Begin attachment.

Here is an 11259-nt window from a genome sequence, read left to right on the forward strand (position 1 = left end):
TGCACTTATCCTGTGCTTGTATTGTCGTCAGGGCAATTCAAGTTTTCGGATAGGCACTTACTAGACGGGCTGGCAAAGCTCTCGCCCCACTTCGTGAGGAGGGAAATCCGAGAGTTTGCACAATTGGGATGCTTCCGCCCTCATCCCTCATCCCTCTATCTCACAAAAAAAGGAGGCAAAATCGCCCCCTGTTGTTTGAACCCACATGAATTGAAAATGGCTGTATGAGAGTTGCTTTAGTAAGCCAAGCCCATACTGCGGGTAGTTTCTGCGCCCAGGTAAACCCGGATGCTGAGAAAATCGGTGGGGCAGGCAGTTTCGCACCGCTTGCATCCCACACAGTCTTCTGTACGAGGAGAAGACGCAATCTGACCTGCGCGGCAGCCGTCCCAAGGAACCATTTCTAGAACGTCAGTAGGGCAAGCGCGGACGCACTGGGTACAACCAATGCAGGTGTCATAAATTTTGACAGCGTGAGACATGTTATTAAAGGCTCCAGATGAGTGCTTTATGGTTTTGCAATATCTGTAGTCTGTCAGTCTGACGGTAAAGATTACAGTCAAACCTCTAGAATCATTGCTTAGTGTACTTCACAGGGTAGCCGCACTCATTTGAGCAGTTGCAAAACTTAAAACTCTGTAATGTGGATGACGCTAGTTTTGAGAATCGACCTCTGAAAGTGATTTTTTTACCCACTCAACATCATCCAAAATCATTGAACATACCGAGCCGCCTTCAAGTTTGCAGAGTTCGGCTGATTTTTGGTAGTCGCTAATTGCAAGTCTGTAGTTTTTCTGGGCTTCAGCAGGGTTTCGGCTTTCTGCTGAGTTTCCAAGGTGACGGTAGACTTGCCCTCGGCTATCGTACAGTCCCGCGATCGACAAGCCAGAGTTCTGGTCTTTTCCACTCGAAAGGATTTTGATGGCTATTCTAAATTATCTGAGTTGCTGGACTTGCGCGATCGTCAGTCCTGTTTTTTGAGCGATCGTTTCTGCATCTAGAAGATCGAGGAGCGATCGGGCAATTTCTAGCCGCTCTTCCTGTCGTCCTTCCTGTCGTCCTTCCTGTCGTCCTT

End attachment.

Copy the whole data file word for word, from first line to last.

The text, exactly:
Here is an 11259-nt window from a genome sequence, read left to right on the forward strand (position 1 = left end):
TGCACTTATCCTGTGCTTGTATTGTCGTCAGGGCAATTCAAGTTTTCGGATAGGCACTTACTAGACGGGCTGGCAAAGCTCTCGCCCCACTTCGTGAGGAGGGAAATCCGAGAGTTTGCACAATTGGGATGCTTCCGCCCTCATCCCTCATCCCTCTATCTCACAAAAAAAGGAGGCAAAATCGCCCCCTGTTGTTTGAACCCACATGAATTGAAAATGGCTGTATGAGAGTTGCTTTAGTAAGCCAAGCCCATACTGCGGGTAGTTTCTGCGCCCAGGTAAACCCGGATGCTGAGAAAATCGGTGGGGCAGGCAGTTTCGCACCGCTTGCATCCCACACAGTCTTCTGTACGAGGAGAAGACGCAATCTGACCTGCGCGGCAGCCGTCCCAAGGAACCATTTCTAGAACGTCAGTAGGGCAAGCGCGGACGCACTGGGTACAACCAATGCAGGTGTCATAAATTTTGACAGCGTGAGACATGTTATTAAAGGCTCCAGATGAGTGCTTTATGGTTTTGCAATATCTGTAGTCTGTCAGTCTGACGGTAAAGATTACAGTCAAACCTCTAGAATCATTGCTTAGTGTACTTCACAGGGTAGCCGCACTCATTTGAGCAGTTGCAAAACTTAAAACTCTGTAATGTGGATGACGCTAGTTTTGAGAATCGACCTCTGAAAGTGATTTTTTTACCCACTCAACATCATCCAAAATCATTGAACATACCGAGCCGCCTTCAAGTTTGCAGAGTTCGGCTGATTTTTGGTAGTCGCTAATTGCAAGTCTGTAGTTTTTCTGGGCTTCAGCAGGGTTTCGGCTTTCTGCTGAGTTTCCAAGGTGACGGTAGACTTGCCCTCGGCTATCGTACAGTCCCGCGATCGACAAGCCAGAGTTCTGGTCTTTTCCACTCGAAAGGATTTTGATGGCTATTCTAAATTATCTGAGTTGCTGGACTTGCGCGATCGTCAGTCCTGTTTTTTGAGCGATCGTTTCTGCATCTAGAAGATCGAGGAGCGATCGGGCAATTTCTAGCCGCTCTTCCTGTCGTCCTTCCTGTCGTCCTTCCTGTCGTCCTT